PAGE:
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Fix an arithmetic progression $R=(a, a+m, a+2m, \ldots)$, and assume that $gcd(a,m)=1$. Define $q_R(n)$ as the following coefficients: $$\prod_{i=0}^\infty (1+ t^{a+mi}) = \sum_{n=0}^\infty q_R(n) t^n $$ In other words, $q_R(n)$ is number integer partitions of $n$ into distinct parts from $R$.

Problem 1. Prove that $q_R(n)$ are increasing for $\ n\ge n(a,m)$ large enough.

I first assumed this is either standard, well known, or easily follows from the existing results. Now I am less sure. My literature search gives only papers like this (A. Tripathi, "Coin exchange problem for arithmetic progressions"). Note that for $a=m=1$, we get the usual partitions into distinct parts and the claim follows from Euler's theorem that they are equinumerous with partitions into odd parts.

More generally, I need to prove that all finite differences are positive for large enough $n$. Formally, define $$(t-1)^r \prod_{i=0}^\infty (1+ t^{a+mi}) = \sum_{n=0}^\infty q_R(n,r) t^n $$

Problem 2. For every $r\ge 1$, prove that $q_R(n,r)>0$ for $\ n\geq n(a,m,r)$ large enough.

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Have you checked Nyblom & Evans, On the enumeration of partitions with summands in arithmetic progression, Australasian J Combinatorics 28 (2003) 149--159, ajc.maths.uq.edu.au/pdf/28/ajc_v28_p149.pdf ? –  Gerry Myerson Nov 5 '12 at 4:30
    
There is also Munagi and Shonhiwa, On the partitions of a number into arithmetic progressions, J Integer Sequences 11 (2008) 08.5.4, cs.uwaterloo.ca/journals/JIS/VOL11/Shonhiwa/shonhiwa13.ps –  Gerry Myerson Nov 5 '12 at 4:33
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@Gerry - yeas, I saw these. If you open the links, you will see these papers are unrelated. –  Igor Pak Nov 5 '12 at 4:50
    
If m=1, the statement is trivial for all a, you don't have to use Euler's theorem or anything else. Just increase the biggest term by 1 to go from a partition of n to a partition of n+1 (such that the largest term-1 is not used). –  domotorp Nov 5 '12 at 8:42
    
Here's a trivial observation that might help with the "follows from known results" angle. We have $n=ra+sm$ with $r>0, s \geq 0$ for around $n/(ma)$ values of $r$, and $q_R(n)$ is the sum over these $r$ of the number of ways of partitioning the corresponding $s$ into at most $r$ parts. –  Ben Barber Nov 5 '12 at 14:01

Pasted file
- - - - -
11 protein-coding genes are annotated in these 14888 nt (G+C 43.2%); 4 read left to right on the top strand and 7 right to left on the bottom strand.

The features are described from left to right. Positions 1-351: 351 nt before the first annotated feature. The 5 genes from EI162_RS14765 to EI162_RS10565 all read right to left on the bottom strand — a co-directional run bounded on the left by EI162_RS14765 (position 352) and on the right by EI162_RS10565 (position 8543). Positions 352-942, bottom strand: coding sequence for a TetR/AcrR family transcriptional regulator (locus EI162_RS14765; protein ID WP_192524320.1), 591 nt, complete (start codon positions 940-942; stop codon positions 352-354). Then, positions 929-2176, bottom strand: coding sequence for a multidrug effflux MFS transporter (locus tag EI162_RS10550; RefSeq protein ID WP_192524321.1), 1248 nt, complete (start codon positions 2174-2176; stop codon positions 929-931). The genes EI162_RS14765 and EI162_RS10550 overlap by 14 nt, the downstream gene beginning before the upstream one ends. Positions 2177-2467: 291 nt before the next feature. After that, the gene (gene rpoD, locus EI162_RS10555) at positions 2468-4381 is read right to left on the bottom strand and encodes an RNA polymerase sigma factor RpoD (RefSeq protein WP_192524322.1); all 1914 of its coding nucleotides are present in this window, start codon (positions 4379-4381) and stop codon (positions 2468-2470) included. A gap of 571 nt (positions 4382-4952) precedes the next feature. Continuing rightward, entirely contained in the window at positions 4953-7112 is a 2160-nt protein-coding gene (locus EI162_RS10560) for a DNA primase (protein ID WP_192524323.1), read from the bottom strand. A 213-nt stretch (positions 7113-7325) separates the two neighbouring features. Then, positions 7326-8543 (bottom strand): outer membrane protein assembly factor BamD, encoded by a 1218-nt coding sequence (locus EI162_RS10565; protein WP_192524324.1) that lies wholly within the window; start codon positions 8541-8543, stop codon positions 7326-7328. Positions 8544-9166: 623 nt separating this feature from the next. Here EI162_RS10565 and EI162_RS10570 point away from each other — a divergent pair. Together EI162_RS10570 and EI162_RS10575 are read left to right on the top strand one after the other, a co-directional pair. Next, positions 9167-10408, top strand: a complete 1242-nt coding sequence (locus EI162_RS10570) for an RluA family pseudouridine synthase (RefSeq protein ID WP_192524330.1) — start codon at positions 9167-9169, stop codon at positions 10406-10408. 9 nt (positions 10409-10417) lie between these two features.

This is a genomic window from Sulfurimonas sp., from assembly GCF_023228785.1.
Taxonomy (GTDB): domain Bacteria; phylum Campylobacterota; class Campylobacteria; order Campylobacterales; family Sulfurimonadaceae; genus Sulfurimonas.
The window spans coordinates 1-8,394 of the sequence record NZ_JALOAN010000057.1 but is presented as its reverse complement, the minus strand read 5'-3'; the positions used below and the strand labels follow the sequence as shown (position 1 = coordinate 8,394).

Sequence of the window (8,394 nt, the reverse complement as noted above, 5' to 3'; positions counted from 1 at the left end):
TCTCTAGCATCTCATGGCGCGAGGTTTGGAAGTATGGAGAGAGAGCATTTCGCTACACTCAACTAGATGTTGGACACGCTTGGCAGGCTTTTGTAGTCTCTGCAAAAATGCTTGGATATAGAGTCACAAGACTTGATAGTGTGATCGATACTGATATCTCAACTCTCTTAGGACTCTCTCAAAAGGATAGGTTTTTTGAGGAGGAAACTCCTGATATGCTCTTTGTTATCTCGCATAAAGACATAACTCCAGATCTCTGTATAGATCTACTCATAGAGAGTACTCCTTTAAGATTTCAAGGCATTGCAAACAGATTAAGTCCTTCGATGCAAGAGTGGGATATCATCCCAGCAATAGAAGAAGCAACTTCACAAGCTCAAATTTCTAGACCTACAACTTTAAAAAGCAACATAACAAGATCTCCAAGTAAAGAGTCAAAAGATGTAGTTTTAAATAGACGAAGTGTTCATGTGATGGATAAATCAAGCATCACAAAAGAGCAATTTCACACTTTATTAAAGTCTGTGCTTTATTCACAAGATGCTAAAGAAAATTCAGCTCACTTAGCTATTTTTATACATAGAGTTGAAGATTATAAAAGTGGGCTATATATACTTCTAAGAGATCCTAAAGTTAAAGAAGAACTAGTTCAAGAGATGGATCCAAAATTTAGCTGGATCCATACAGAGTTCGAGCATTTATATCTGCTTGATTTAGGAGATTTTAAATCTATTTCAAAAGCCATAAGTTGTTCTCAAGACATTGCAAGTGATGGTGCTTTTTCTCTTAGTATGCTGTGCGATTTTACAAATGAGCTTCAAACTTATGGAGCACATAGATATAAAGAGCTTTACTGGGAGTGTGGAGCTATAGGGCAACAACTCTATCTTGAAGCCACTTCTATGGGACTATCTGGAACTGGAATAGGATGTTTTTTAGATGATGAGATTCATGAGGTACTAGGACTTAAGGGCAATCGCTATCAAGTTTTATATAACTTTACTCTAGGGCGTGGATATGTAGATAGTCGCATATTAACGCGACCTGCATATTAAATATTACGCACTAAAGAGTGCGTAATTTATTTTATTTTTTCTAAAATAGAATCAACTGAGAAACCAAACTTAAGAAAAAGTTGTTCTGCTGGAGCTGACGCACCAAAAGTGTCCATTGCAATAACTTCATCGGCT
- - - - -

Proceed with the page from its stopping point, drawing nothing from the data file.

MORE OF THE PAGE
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3 Answers

Problem 1 is solved completely, in the affirmative, in the following paper of Grosswald:

Emil Grosswald, Some theorems concerning partitions, Trans. Amer. Math. Soc. 89, 1958, 113–128.

Grosswald in fact gives a very accurate estimate for the asymptotics of $q_R(n)$, showing that they grow exponentially fast with $n$, and generalizes things to the case that R consists of any finite union of arithmetic progressions as well. (If you look at his rather intricate paper, look at the function that he calls $H(x)$).

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Great! Let me take a look first. Many thanks, –  Igor Pak Nov 8 '12 at 5:45
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The answer is indeed affirmative, but was worked out before Grosswald's paper. The earliest paper I found which deals with a general version of this problem is

Roth, K.F., Szekeres, G. "Some asymptotic formulae in the theory of partitions", Quart. J. Math., Oxford Ser. (2) 5, (1954). 241–259, MR0067913

Suppose $\lbrace u_k\rbrace$ is an eventually increasing sequence of positive integers satisfying some mild technical conditions. The paper above gives accurate asymptotics for $p_u(n)$, the number of partitions of $n$ with distinct parts from $\lbrace u_k\rbrace$. The most relevant result is that for $n$ greater than some $n_0$ which depends on $\lbrace u_k\rbrace$ and $\delta$ we have a constant $c$ so that $$p_u(n+1)-p_u(n)\geq cn^{-\frac{s}{s+1}-\delta}p_u(n),$$ where $s=\lim_{k \to \infty}\frac{\log u_k}{\log k}$. In particular their result works for sequences $u_k=p(k)$ where $p$ is a polynomial taking integers to integers with $\gcd(p(1),p(2),\dots)=1$.

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Many thanks! This is very useful. –  Igor Pak Nov 10 '12 at 5:10
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[This is more of a comment than an answer, but I lack the reputation.] For partitions with repetitions allowed, the analogue of your Problem #2 is solved by a very general theorem of Bateman and Erdos:

http://www.renyi.hu/~p_erdos/1956-05.pdf

Let $A$ be an arbitrary set of natural numbers. For each nonnegative integer $k$, define $p_k(n)$ so that $$ \sum_{n=0}^{\infty} p_k(n) X^n = (1-X)^k \prod_{a \in A} (1-X^a)^{-1}. $$

They show that $p_k(n)$ is positive for all sufficiently large $n$ if and only if the following holds: There are more than $k$ elements in $A$, and if we remove an arbitrary subset of $k$ elements of $A$, the remaining elements have greatest common divisor $1$.

Unfortunately they remark that the problem of partitions into distinct parts is much harder and refer to the paper of Roth and Szekeres already mentioned in Gjergji's answer.

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